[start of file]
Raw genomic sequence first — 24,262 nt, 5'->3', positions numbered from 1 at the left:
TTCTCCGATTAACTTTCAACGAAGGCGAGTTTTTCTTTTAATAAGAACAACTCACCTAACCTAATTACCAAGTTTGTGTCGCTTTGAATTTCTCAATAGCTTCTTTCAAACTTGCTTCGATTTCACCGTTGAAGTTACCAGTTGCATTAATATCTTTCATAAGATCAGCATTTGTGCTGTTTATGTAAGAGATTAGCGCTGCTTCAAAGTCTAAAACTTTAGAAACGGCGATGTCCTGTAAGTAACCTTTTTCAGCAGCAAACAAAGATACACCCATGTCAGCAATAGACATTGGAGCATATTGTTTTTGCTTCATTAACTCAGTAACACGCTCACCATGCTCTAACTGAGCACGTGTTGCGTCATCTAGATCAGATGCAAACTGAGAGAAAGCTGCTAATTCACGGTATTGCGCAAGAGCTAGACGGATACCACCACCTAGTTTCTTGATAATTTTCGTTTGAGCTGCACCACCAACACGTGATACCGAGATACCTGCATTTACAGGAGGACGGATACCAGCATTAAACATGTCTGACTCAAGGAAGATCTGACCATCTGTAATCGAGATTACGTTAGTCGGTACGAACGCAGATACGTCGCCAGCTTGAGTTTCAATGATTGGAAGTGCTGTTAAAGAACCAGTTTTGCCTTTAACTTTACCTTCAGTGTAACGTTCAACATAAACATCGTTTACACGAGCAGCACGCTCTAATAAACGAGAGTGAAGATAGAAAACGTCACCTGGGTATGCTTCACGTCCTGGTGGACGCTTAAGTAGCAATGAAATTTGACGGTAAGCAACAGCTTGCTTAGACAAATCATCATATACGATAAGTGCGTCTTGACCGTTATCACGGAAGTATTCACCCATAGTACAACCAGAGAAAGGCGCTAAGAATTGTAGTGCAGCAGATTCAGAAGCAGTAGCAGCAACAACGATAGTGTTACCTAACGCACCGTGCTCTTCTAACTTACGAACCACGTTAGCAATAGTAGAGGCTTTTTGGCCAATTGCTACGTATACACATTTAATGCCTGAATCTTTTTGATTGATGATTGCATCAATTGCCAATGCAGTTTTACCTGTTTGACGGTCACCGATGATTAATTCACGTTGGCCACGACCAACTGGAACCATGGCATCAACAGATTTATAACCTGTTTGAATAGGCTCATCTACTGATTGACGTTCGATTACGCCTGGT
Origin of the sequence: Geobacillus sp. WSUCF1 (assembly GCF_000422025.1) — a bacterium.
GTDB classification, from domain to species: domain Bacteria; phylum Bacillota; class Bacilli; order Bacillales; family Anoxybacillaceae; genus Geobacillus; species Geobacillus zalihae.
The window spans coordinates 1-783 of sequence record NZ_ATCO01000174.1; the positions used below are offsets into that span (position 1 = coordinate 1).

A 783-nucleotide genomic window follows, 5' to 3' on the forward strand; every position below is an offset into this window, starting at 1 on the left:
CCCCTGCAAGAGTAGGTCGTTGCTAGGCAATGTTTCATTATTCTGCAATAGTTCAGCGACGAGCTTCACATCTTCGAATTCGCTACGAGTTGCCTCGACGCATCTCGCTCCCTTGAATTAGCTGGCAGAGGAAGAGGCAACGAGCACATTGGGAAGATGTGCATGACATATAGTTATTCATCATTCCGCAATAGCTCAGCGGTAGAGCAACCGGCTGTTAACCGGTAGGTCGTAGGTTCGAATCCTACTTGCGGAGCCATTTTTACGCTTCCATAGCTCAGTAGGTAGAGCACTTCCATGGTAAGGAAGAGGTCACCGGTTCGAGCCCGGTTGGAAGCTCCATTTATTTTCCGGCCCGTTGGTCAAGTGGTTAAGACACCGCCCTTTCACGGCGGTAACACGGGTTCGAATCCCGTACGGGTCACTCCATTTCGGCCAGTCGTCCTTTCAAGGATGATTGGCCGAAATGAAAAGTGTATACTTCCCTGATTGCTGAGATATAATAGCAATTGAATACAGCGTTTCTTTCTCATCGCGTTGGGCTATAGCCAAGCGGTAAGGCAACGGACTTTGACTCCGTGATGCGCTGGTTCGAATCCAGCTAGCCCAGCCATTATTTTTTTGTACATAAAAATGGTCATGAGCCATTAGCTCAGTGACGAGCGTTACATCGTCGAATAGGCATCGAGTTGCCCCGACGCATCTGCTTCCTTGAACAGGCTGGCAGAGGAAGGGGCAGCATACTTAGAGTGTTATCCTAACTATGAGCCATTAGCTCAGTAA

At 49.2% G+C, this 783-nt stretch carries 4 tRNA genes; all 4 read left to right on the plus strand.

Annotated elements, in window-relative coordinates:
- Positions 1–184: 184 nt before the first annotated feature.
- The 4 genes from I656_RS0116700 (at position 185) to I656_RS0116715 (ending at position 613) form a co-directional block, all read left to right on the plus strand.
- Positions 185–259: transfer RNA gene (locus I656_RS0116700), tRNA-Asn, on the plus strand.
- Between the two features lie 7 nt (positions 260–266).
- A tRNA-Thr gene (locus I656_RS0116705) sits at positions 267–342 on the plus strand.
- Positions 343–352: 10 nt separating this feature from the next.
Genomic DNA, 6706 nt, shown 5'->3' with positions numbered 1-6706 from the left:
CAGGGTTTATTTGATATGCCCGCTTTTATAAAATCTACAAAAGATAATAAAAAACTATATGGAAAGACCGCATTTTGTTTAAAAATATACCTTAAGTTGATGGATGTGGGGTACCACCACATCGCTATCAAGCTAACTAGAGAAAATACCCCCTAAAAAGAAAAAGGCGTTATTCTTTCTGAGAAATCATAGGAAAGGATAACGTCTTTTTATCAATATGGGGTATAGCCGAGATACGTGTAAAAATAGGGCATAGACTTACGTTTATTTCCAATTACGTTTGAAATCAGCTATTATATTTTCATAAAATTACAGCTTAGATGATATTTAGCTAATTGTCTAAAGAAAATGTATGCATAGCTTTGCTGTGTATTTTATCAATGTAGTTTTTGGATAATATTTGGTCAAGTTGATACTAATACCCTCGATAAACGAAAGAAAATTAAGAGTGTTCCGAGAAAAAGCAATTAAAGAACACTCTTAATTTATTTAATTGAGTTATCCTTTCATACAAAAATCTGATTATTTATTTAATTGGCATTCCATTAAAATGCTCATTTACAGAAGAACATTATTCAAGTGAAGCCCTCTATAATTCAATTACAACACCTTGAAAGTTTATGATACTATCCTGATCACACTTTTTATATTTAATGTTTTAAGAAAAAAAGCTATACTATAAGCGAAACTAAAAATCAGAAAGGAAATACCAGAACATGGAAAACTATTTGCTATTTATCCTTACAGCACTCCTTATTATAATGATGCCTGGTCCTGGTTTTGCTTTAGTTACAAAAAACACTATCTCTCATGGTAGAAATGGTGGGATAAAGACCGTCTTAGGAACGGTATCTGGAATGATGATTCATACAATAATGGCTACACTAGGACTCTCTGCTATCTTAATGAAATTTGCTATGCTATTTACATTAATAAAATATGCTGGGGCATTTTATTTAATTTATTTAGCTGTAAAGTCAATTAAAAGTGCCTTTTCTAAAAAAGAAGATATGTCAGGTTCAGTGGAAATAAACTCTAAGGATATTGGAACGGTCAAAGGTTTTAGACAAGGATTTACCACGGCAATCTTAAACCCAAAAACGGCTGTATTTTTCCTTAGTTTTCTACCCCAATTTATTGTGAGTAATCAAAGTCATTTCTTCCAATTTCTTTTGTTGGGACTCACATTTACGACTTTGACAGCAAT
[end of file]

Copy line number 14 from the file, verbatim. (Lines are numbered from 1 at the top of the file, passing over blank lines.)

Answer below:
- A tRNA-Thr gene (locus I656_RS0116705) sits at positions 267–342 on the plus strand.